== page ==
One way of measuring the release of exotic plants from natural enemies is by comparing their herbivore loads with related plants that are native in the invaded range. These loads can be influenced by top down control of insect predators and parasitoids. In the field, I examined herbivore loads and predator pressure on two exotic (inter-continental and intra-continental) and two related native plant species. I found smaller herbivore loads on the exotic plant species than on the related native plants. Moreover, the herbivores on the exotic plants had a higher predator pressure than herbivores on the phylogenetically related native plants. These results imply that both types of exotic plants have a double advantage: enhanced bottom-up and top-down control of herbivores.

Finally, I set up a field experiment to test the effect of herbivory on communities of exotic and native plants. I created ten communities with six exotic plant species and their phylogenetically related native species that co-occur in the same riverine habitat. Half of the communities were exposed to herbivory and the other half was grown in a herbivory-free environment. This study was done in order to test if exotic plants may dominate invaded plant communities exposed to aboveground herbivory and if this advantage of the exotic plants under herbivory would disappear when all plants were free of herbivores. Herbivory reduced aboveground plant biomass by almost half. However, exotic plants did not become the exclusive dominants in these communities, as some native species were well protected against aboveground herbivory as well. Plant species varied considerably in their responses to herbivory resulting in changes in community ranking. Interestingly, the proportional biomass contributions to the community were similar for exotic and native plant species and also not different between inter –and intra-continental plants. I conclude that release from aboveground enemies is not the only factor explaining the invasive success of intra- and inter-continental exotic plant species.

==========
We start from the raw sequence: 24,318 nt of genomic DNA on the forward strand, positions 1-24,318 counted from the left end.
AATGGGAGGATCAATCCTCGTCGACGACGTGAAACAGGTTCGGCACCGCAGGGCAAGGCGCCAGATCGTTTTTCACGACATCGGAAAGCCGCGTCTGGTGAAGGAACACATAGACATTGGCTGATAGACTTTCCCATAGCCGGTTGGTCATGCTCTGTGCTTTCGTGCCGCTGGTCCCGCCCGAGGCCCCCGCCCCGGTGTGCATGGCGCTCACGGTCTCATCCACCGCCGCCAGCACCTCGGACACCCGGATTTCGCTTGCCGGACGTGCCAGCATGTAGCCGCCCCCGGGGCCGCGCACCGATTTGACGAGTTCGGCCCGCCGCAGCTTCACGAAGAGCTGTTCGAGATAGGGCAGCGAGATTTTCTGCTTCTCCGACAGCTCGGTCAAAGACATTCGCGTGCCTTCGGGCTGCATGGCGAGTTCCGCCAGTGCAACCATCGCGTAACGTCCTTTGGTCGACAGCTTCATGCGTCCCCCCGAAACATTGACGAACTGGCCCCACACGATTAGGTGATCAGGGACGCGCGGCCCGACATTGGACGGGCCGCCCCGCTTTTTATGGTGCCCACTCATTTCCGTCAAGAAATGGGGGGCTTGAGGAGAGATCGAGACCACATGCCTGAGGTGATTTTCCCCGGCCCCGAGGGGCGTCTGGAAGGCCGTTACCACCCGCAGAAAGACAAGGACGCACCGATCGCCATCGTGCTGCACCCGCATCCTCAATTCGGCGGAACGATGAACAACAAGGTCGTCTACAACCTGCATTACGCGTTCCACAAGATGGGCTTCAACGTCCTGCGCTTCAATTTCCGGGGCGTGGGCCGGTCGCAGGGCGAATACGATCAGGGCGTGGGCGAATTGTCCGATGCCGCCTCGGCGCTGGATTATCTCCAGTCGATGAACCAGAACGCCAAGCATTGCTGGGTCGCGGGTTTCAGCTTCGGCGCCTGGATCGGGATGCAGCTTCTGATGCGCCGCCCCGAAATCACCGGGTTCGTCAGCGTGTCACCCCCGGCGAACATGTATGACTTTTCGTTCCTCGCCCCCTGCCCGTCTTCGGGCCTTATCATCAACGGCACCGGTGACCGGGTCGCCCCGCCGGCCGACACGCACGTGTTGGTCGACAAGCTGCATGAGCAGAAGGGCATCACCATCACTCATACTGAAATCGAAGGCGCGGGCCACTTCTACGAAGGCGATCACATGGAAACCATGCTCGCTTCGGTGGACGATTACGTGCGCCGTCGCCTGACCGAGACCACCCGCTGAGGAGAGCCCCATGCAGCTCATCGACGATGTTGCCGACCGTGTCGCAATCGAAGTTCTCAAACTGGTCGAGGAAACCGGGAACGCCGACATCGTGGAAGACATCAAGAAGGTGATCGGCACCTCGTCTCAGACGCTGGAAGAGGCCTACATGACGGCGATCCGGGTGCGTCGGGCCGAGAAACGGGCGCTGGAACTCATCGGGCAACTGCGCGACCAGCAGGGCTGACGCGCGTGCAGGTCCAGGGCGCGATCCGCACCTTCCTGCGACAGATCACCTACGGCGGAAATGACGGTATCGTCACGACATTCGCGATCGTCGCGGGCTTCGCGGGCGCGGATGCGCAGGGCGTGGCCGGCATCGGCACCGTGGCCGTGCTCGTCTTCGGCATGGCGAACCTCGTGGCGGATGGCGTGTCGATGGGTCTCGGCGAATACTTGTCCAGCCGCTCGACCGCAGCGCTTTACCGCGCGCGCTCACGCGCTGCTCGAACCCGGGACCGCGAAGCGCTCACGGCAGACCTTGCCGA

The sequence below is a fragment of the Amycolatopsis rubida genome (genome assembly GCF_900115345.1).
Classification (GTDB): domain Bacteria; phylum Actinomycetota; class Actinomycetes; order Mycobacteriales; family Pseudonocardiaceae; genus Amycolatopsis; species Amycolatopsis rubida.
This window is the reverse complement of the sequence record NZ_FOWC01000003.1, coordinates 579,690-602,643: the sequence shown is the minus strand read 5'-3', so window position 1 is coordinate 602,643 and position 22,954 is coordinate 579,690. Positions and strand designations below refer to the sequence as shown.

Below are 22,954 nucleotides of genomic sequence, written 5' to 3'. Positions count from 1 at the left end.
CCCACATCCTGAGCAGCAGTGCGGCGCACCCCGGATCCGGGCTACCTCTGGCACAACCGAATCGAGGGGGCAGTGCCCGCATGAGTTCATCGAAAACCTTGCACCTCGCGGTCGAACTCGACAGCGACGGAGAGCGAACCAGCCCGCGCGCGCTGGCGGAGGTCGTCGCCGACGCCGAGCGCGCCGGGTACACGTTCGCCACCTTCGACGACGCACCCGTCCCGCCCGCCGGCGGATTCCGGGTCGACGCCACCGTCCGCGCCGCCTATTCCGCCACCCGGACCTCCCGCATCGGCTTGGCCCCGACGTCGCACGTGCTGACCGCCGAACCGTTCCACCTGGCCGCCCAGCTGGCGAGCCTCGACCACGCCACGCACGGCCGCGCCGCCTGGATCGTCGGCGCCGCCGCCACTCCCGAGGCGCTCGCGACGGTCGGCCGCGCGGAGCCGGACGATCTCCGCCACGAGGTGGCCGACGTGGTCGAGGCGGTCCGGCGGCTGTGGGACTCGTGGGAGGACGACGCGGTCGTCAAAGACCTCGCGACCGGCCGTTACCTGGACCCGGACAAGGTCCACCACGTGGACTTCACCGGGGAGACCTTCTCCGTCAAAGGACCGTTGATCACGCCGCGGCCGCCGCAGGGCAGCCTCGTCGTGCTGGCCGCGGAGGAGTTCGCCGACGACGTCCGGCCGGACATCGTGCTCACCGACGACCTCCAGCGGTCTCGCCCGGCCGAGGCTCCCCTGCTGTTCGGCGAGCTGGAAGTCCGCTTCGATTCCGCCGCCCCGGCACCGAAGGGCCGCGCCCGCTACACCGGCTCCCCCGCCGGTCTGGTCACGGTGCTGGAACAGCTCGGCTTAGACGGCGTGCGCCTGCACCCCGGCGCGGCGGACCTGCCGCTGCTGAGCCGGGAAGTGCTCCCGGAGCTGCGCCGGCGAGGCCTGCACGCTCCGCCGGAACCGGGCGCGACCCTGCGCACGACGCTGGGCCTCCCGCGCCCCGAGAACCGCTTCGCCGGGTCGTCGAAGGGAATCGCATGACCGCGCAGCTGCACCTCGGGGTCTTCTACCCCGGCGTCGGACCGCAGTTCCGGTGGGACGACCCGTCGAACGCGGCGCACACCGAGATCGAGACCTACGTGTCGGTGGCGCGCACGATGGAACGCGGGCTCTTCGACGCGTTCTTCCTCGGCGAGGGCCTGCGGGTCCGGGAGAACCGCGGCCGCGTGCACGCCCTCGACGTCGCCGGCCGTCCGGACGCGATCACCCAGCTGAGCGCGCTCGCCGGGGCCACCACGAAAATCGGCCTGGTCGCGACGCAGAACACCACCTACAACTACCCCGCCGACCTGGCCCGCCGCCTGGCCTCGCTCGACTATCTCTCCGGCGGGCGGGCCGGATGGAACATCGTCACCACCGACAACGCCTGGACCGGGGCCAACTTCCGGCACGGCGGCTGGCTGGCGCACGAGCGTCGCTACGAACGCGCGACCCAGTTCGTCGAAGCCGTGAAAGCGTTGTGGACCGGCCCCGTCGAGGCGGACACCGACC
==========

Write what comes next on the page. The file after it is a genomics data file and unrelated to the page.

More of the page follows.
In conclusion, climate warming-induced range expanding plant species originating from the same continent may possess invasive properties comparable to introduced inter-continental exotic plants. In the greenhouse and in the field, both inter- and intra-continental exotic plant species were more resistant against aboveground herbivores than native plants. In the greenhouse, the exotic plants suffered less from herbivory than related natives, although this did not result in their absolute dominance in the field when exposed to herbivory. Therefore, aboveground enemy exposure is not the only factor predicting the invasive success of intra- and inter-continental exotic plant species.
Original languageEnglish
QualificationDoctor of Philosophy
Awarding Institution
  • Wageningen University
Supervisors/Advisors
  • van der Putten, Wim, Promotor
  • Bezemer, T.M., Co-promotor
  • Harvey, J.A., Co-promotor, External person
Award date16 Jun 2010
Place of Publication[S.l.
Publisher
Print ISBNs9789085856771
Publication statusPublished - 2010

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Keywords

  • invasions
  • introduced species
  • plants
  • climatic change
  • schistocerca gregaria
  • myzus persicae
  • insect plant relations